I talked about the importance of early cancer diagnosis in a previous post, and reader Ian wrote back to ask for more detail. Early detection can be life-saving, but accuracy in these tests is also a serious problem - a test that misses existing cancers is obviously bad, but one that detects cancers that aren't there or suggests a future cancer that will never develop can expose patients to unnecessary procedures, some of them invasive. I'm not knocking cancer screening — just noting that, for a given test, the potential for early detection is not the whole story. Early unambiguous detection is the goal. Let's take a look at a few of the methods we can apply to improve cancer diagnosis.Genetic screening: find out which people are likely to develop certain cancers in the future. Certain genetic mutations predispose a person to developing various cancers. While no mutation is a guarantee that cancer is in a patient's future, in a few cases the tendency is so strong that pre-emptive treatment is indicated, though earlier and more frequent screening is more common. It's estimated that 5-10 percent of cancers are strongly hereditary, along with another 20-30 percent that are weakly hereditary. Certain mutations of the BRCA1 and BRCA2 genes , for example, increase the lifetime chance of a woman developing breast cancer from around 13 percent to somewhere between 36 and 85 percent. Research for other risky versions of genes continues, and will eventually branch out into risky combinations of genes that appear in single nucleotide polymorphism genotyping (for a few hundred dollars) and complete genome sequences (soon to be a few thousand dollars). When personal genomics and medical histories (finally) come together, with a little luck we'll be able to find new correlations between genes and cancers. Family history is a good but imprecise indicator of risk; a better understanding of the specific genetic factors behind it will improve a physician's ability to assess an individual and design a regimen of treatment or prevention appropriate to the patient. Tumor markers: search for indirect signs of an existing or developing tumor. Usually this refers to a blood or urine test, though saliva or even smell are also options. If you can find a substance that increases or decreases in abundance when a certain kind of tumor is present, assays that look for these tumor markers can be used for routine evaluation. One of the most common markers is the prostate specific antigen (PSA) - elevated levels of PSA in the blood are often (but not always) associated with prostate cancer. Because the test is prone to false positives, a worrisome blood test result is usually followed by ultrasound imaging. Looking for multiple tumor markers at the same time can potentially be more accurate, while new technologies decrease the time and expense of the necessary assays. For tumors caused by infections, the presence of the infection itself can be used to determine at least risk - while a high-risk human papillomavirus infection certainly doesn't guarantee a cervical cancer, it does suggest that more frequent screening may be in order. Similar profiling of the tumors themselves could indicate what sorts of drugs would be effective against an individual's particular tumor. Imaging: look for the damn things. This is a tricky business, because the difference between a benign and a cancerous (or pre-cancerous) mass can be difficult to tell without going in, taking out a sample, and subjecting it to various tests. In a colonoscopy, many suspicious lesions turn out to be harmless, but they still require a biopsy, which is even less fun than a colonoscopy without a biopsy. If you want to avoid bringing the cells to the microscope, bring the microscope to the cells - the pCLE system is effectively a fiberoptic microscope that can examine lesions in the colon without a biopsy. If possible, avoid the colonoscopy entirely - take a series of radiographs of the colon and turn them over to the computer to reconstruct its 3D structure. Examination of a virtual colon is far more comfortable than the alternative.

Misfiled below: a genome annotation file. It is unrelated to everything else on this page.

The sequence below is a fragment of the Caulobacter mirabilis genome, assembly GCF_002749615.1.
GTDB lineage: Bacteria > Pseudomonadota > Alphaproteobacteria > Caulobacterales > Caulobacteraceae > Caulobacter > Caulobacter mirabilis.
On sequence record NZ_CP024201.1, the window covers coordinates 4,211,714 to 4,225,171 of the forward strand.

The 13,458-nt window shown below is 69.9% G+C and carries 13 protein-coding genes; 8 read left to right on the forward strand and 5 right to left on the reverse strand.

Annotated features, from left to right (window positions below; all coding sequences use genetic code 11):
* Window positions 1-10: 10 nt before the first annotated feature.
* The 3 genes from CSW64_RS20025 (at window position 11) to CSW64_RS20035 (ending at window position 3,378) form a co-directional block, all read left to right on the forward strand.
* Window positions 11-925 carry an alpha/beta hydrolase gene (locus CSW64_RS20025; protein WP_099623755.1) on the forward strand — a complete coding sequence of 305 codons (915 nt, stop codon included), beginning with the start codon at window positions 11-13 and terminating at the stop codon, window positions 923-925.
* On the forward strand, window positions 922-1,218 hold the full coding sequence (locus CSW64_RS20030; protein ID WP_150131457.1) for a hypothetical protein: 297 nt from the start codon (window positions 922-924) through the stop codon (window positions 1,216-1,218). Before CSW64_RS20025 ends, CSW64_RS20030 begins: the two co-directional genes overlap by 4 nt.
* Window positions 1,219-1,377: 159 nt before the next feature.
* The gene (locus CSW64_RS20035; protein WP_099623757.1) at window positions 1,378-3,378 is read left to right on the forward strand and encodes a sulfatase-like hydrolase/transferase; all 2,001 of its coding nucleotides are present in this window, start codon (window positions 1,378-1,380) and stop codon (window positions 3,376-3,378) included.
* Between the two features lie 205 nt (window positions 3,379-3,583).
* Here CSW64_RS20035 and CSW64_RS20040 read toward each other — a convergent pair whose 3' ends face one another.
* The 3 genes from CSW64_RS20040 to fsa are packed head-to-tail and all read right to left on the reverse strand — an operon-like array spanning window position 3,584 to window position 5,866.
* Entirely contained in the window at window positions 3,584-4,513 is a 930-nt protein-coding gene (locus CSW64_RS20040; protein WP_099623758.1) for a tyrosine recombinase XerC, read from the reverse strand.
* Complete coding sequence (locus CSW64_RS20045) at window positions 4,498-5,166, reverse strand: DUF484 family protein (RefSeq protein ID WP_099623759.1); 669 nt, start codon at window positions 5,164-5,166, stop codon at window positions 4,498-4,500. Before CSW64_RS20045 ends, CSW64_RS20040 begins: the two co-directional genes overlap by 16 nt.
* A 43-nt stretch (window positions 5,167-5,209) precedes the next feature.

If a computer can be used to verify a doctor's "eyeball spectroscopy" (as in computer-assisted mammography, currently in clinical trials), the visual analysis of an expert can be combined with digital image analysis to separate the healthy from the suspicious.
Displaying mammography results in 3D is also potentially useful in helping physicians to find suspicious masses, while improvements in MRI technology work to increase the resolution of images generated by the technique. Imaging can also be combined with treatment to increase its effectiveness. Cancer-seeking nanoparticles can also be detected using various imaginge techniques - a build-up of the particles is desired at the cancer site, but not elsewhere, and being able to detect where the treatment is collecting is a partial measure of its efficacy. Finally, technologies like the CyberKnife combine imaging and robotics to guide radiation delivery to the patient by zeroing in on its target and following it as the patient moves.
A good technique catches cancer early and is as unambiguous as possible. Unfortunately, early and unambiguous is a tall order. Do you have questions you've always wanted to ask a biogeek? You can email me.